What is the color of honey? Does honey color determine its taste?
As with most things bee-related, there’s more than one answer. Honey comes in all shades and flavors straight from the hive.
Beekeepers have little control when it comes to the flavor and color of honey. That’s because it is determined by the source of nectar.
The honey bees don’t care about the color. All they are looking for is a source of energy to consume and store.
So, the value placed on honey’s appearance is mostly arbitrary. That said, there is some relationship between the color of honey and its components.
The Agricultural Marketing Service of the U.S. Department of Agriculture categorized honey into 7 based on color:
- Water white
- Extra white
- Extra light amber
- Light amber
- Dark amber
In some cases, the color of the honey tells you something about it. We will discuss more of this below.
What does color tell you about its source?
Honey can either be monofloral or polyfloral. When honey bees are used to pollinated orchards or large farms, the result is honey from a single type of plant.
Blueberry honey is a good example. The resulting color and flavor will be a direct result of the nectar from the blueberry plant. It’s medium amber in color.
Tupelo honey is another popular monofloral honey. It has a beautiful golden amber color and is slow to crystallize, making it a table favorite and pushing up its value.
On the other side of the spectrum, we have buckwheat honey that is almost dark brown.
On the other hand, wildflower honey, or honey from a mix of different plants and flowers is usually dark in color with a blend of flavors. Polyfloral honeys, due to the many nectar sources from varying flowers and plants, have more undeterminable colors.
On a general note, dark-colored honey comes from the nectar of flowers that are rich in minerals and other components. In other instances, it tells you that the nectars were gathered by bees from the flowers of dark-colored fruits too.
Take for example the case of Blackberry honey. This honey comes from the flowers of the blackberry bushes that produce dark-colored fruits.
Also, the long storage of some honey may also affect it to turn to a darker color.
You can find a description of some types of honey here.
What does color tell you about its taste?
There’s a general rule that lighter honey has a milder taste while dark-colored honey has a strong flavor. However, as with every rule, there are exceptions.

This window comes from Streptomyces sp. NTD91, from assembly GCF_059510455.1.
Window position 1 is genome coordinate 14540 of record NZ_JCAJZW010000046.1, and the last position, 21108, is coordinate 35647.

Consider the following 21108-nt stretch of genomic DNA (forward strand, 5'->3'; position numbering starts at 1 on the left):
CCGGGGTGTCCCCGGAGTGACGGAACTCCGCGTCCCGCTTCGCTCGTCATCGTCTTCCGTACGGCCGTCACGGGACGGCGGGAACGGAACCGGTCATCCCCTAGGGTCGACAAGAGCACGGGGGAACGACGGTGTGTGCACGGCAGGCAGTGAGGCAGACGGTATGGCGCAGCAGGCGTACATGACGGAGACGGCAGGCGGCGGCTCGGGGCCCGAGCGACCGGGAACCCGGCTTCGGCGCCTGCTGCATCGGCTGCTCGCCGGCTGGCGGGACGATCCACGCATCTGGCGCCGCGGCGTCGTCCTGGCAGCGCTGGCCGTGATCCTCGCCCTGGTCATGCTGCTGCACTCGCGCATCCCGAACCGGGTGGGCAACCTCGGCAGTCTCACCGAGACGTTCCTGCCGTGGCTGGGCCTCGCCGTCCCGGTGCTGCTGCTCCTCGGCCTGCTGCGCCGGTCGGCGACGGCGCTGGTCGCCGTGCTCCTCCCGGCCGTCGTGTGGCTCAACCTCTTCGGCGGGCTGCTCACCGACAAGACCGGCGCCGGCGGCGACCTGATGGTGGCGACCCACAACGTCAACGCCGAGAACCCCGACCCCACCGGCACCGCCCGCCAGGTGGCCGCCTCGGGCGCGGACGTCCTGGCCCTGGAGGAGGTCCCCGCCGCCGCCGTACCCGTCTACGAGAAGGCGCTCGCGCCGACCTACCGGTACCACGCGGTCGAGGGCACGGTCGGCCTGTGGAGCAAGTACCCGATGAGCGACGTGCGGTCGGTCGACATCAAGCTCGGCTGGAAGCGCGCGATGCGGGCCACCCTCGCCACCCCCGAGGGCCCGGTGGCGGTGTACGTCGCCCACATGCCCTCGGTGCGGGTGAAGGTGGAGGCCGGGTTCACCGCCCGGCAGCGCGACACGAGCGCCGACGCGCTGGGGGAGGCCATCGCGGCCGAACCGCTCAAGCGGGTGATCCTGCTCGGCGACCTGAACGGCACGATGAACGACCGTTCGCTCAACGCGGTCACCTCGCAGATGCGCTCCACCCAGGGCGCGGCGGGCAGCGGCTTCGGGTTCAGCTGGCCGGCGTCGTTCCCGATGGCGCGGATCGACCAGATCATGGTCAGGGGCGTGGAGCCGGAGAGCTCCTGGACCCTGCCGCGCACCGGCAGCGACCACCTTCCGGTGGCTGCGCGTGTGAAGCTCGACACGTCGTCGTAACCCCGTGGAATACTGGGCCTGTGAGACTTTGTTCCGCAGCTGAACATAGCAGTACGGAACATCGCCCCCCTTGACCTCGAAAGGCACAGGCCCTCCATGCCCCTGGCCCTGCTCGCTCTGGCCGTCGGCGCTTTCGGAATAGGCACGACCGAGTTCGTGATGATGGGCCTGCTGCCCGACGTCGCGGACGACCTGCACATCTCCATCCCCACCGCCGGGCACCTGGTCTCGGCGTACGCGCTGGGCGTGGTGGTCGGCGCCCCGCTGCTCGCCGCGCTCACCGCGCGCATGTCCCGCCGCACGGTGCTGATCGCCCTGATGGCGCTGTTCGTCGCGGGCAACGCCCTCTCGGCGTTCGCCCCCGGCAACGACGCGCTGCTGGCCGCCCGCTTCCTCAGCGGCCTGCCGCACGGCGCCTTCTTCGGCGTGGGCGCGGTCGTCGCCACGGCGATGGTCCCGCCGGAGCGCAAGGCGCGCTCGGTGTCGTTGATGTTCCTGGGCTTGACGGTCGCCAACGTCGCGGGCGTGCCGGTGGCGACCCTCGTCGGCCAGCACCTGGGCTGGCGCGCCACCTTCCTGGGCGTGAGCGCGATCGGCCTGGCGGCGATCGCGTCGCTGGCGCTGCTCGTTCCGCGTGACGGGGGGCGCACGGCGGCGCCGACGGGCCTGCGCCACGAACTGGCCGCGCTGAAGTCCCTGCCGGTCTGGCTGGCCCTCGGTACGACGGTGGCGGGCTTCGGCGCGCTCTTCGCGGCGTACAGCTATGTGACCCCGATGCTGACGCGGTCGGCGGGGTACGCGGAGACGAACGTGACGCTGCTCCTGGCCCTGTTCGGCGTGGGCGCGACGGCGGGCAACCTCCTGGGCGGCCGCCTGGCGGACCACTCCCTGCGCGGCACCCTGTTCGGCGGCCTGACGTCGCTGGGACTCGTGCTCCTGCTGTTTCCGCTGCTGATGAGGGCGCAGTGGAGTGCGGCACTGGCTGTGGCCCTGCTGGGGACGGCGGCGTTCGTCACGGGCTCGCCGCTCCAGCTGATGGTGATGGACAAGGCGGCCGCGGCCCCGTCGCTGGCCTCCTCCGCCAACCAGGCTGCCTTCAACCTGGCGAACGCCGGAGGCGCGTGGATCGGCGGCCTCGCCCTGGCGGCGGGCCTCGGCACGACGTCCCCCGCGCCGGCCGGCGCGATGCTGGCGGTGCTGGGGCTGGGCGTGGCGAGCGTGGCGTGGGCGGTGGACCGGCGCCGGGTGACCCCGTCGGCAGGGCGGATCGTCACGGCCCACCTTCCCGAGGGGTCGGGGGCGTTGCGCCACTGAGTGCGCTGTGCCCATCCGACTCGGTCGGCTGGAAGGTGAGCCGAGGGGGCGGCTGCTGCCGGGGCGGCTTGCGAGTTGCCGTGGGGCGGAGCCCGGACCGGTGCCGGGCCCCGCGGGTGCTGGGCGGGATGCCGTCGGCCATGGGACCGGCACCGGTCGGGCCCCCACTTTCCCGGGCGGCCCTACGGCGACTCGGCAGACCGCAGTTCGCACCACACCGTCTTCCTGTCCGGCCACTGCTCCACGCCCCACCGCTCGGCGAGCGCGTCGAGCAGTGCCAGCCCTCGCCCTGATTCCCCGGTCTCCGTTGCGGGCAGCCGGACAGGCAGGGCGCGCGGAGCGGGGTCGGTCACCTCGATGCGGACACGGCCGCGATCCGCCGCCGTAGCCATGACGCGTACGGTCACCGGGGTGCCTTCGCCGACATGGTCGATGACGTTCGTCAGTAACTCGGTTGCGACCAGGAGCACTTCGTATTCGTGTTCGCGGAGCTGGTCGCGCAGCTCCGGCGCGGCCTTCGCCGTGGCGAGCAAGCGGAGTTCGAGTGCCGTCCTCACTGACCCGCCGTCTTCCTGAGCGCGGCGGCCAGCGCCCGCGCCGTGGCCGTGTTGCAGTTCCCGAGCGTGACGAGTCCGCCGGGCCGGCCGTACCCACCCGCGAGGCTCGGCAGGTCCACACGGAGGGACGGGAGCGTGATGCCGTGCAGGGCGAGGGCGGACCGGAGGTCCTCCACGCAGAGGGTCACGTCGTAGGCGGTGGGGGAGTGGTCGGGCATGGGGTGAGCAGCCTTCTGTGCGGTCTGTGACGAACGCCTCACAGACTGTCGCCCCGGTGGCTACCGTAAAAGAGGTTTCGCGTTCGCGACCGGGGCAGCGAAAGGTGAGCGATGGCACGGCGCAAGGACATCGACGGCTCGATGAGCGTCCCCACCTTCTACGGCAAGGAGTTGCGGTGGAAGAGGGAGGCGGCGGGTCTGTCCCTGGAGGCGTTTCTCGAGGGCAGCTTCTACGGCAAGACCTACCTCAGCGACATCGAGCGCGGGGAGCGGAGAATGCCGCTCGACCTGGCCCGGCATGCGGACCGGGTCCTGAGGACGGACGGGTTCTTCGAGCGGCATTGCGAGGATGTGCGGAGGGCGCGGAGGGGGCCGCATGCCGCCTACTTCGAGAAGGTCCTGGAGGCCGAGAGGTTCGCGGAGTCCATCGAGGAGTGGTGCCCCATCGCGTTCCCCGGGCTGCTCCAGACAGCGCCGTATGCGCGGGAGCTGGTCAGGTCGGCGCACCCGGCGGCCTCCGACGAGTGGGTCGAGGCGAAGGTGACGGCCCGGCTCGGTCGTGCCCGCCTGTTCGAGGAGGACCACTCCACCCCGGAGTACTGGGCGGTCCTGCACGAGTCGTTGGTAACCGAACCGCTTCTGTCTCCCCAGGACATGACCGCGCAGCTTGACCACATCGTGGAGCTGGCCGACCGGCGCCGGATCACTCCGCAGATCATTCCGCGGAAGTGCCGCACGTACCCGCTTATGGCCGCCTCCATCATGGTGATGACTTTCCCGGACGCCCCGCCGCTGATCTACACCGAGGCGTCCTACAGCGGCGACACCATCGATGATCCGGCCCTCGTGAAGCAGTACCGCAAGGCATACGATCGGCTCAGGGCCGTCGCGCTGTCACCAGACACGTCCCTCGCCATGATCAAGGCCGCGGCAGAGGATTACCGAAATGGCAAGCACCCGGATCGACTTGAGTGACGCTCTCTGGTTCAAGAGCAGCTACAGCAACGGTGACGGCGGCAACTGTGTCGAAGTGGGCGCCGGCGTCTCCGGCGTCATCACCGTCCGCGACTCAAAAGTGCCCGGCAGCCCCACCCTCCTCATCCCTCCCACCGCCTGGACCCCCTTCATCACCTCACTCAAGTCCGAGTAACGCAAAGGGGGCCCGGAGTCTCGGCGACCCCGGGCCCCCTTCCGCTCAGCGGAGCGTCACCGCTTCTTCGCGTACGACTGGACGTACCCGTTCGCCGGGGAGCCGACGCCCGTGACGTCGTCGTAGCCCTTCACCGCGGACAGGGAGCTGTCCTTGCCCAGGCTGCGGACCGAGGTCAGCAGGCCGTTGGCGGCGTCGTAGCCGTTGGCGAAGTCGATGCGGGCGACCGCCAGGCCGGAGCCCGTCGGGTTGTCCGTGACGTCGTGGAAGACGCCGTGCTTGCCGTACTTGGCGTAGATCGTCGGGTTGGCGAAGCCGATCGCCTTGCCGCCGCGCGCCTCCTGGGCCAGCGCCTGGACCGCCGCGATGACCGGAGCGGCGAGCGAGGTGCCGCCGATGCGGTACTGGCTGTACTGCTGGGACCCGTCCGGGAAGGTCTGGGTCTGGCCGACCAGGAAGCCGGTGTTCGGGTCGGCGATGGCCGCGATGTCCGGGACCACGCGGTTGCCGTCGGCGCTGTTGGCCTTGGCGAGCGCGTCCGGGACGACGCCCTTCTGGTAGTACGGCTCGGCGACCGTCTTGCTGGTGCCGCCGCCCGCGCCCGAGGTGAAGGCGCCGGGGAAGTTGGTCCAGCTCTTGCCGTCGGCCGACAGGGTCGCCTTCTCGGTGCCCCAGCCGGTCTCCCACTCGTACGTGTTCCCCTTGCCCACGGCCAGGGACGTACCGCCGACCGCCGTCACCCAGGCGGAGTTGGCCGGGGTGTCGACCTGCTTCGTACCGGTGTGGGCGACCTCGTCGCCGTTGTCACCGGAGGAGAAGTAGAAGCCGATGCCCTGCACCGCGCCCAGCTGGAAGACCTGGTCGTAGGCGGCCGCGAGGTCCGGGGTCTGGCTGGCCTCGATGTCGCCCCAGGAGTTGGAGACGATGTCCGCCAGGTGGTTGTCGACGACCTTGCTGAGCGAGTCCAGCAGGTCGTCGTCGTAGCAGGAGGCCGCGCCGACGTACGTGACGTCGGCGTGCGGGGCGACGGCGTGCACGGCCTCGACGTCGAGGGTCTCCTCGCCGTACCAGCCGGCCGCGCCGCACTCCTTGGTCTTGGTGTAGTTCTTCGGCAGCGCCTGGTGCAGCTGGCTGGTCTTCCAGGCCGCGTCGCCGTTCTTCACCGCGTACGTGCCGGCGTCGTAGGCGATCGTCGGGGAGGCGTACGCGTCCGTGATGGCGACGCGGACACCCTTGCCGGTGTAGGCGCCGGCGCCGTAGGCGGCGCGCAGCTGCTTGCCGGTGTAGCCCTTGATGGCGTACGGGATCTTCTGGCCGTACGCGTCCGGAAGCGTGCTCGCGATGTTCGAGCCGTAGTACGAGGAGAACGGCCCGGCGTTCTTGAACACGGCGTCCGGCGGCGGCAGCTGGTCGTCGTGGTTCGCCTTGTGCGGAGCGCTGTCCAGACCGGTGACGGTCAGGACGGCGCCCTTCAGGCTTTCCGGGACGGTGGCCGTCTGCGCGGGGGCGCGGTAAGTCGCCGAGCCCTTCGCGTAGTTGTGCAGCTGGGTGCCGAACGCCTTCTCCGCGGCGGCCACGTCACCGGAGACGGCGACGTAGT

Although a variety may share the same hue, it can taste completely different. Take, for example, clover and orange blossom honey. Though the two might almost have the same colors, Clover honey is milder in flavor while Orange Blossom honey has hues of citrus hint.
This might also be a bit subjective. People have diverse preferences as to what a mild flavor is.
It’s also possible to find honey from the same plant but from different states or countries. This difference would also affect the taste. The same way the minerals in the soil and the climate affect the flavor of the fruit, the same thing happens to honey.
So, the link between honey color and flavor is not static and heavily relies on your preference. But it’s a safe bet that if your taste buds are easily overwhelmed, lighter-colored honey would be the better choice.
What does color tell you about its value?
This is a little more interesting. Some people think of honey as a golden thick liquid, generally.
When you go to a grocery store or a farmer’s market, your hand will reach out for a light-colored bottle of honey. So it’s no surprise that statistically, the light amber honey fetches a higher price, in general, than most other types of honey.
Traditionally, light-colored honey fetched more value. But, that has changed over the years and the darker types are now preferred.
Of course, there are lots of other variables that determine the price of honey but the color is definitely a factor.
Naturally, the flavor has a say in the price as well. Since there’s a link between flavor and color, it’s clear to see the relationship between color and price because of its taste.
Flavor described as strong can be perceived as unpleasant. Light-colored honey can only be tagged as bland at worst. So, to the regular consumer, most likely, it tastes sweet than something more robust.
What does color tell you about its quality?
The quality of honey has several variables including water content and nutritional value. The color can’t tell you much about its moisture content, but the level of moisture can affect its color in storage.
Honey is known to degrade depending on the conditions of storage. Honey with a higher level of moisture darkens over time. If the temperature in the storage area is high, the color darkens even further.
Honey is, by nature, hydrophilic. It attracts moisture and will do so readily from the air. For these reasons, some beekeepers will invest in a drying room where they will try to dry out frames of honey before extraction.
High moisture in honey won’t only affect the color but also the shelf life of honey.
The other aspect of quality is nutrition. Studies have shown that that darker honey had higher antioxidant properties than lighter honey.
Manuka honey, known for its hydrogen peroxide levels, is of a medium to dark amber color. Wild honey is also known to be dark and rich in health benefits.
That doesn’t mean though that lighter honey offers no nutritional benefits. On a basic level, honey is simple sugars from nectar dissolved in a little water with traces of other elements.
Verdict on Honey Color: Light vs. Dark
Ultimately, your choice of honey comes down to preference. You can change things up once in a while.
Even though we can make recommendations, your pallet is the final judge. One man’s overwhelming flavor is someone else’s rich experience.
What color of honey is the best? Only you can tell.